Earlier this month, South Carolina state Representative Bill Chumley (R) filed a bill that would “require sellers to install digital blocking capabilities on computers and other devices that access the internet to prevent the viewing of obscene content.” The bill likely comes as a response to the increased computer literacy of younger generations — the people who, some believe, must be shielded from pornography.

The desire by members of government to ban or otherwise regulate porn — or, as those delicate, sensitive officials inevitably refer to it, “obscene content” — is nothing new. The success and survivability of these laws, however, is varied. In the United Kingdom, the recently passed Digital Economy Bill will soon prohibit porn sites from showing certain sex acts. In America, the argument for banning porn is often voiced in public forums. But regulating pornography and similar content in the United States doesn’t have a great track record of standing up to judicial scrutiny. This sort of governance is often struck down for infringing on people’s right to privacy or for being overbroad.

Rep. Chumley’s law, as a matter of fact, stands to violate a historic Supreme Court ruling on the matter. In 1969’s Stanley v. Georgia, the Supreme Court ruled unanimously that the possession of porn for private use is legal, and falls under the protection of the right to privacy. Justice Thurgood Marshall wrote in the opinion of the Court, “Whatever may be the justifications for other statutes regulating obscenity, we do not think they reach into the privacy of one’s own home. If the First Amendment means anything, it means that a State has no business telling a man, sitting alone in his own house, what books he may read or what films he may watch.” Although this case is nearly 40 years old, it’s hard to argue that this language isn’t applicable to something as personal and private as one’s own computer.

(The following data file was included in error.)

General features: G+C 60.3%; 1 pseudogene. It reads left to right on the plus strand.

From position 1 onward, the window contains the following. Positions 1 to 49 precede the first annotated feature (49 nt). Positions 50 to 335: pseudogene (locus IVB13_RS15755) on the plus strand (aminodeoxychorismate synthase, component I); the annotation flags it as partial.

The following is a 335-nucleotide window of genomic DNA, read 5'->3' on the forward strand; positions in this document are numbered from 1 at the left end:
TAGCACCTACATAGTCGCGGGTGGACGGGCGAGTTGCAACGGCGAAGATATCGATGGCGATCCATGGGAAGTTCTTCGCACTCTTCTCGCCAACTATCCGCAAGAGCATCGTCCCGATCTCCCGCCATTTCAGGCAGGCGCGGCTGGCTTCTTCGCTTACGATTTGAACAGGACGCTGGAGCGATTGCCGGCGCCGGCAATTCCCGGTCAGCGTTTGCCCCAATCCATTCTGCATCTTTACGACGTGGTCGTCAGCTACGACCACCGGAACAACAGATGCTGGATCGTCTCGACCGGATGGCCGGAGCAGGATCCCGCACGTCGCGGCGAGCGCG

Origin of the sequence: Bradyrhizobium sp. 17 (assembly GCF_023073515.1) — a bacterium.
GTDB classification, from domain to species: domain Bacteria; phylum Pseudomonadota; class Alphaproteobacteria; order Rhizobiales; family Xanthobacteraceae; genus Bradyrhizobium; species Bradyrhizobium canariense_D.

Perhaps even more troubling than the law’s unconstitutional nature is the means by which it is to be enforced. The fact that the bill calls for a censorship program to be pre-installed on all computers should be a cause for concern for all consumers. Even more troubling is the fact that the bill includes a provision wherein customers could verify their age and pay $20 to have the program removed. Alternatively, computer manufacturers could pay $20 per computer sold in order to opt out of using the program, a cost that would almost certainly be passed along to purchasers. Money collected would supposedly go to toward funding anti-trafficking efforts.

These provisions reduce this law to little more than government-sponsored ransomware, which is a form of malware that hijacks a computer and makes the user pay to have its services restored. You can look at all the porn you want, says South Carolina, you just have to cough up first.

Thankfully, it’s unclear how such a program as the one described in the bill would actually work and who would be responsible for creating it. The bill is currently in the state Congress’s judiciary committee, after which, if its members want the committee to live up to its name and acknowledge the precedent set by Stanley v. Georgia, it will go no further.

Photos via Flickr / Dboybaker, Getty Images / Miles Willis

Cory is an editorial intern for the culture section. He's from Long Island and, accordingly, knows that Billy Joel is better than Bruce Springsteen. He writes fiction in his spare time, and in college he taught himself to play bass because he wanted to be in a rock band but didn't want to work too hard.

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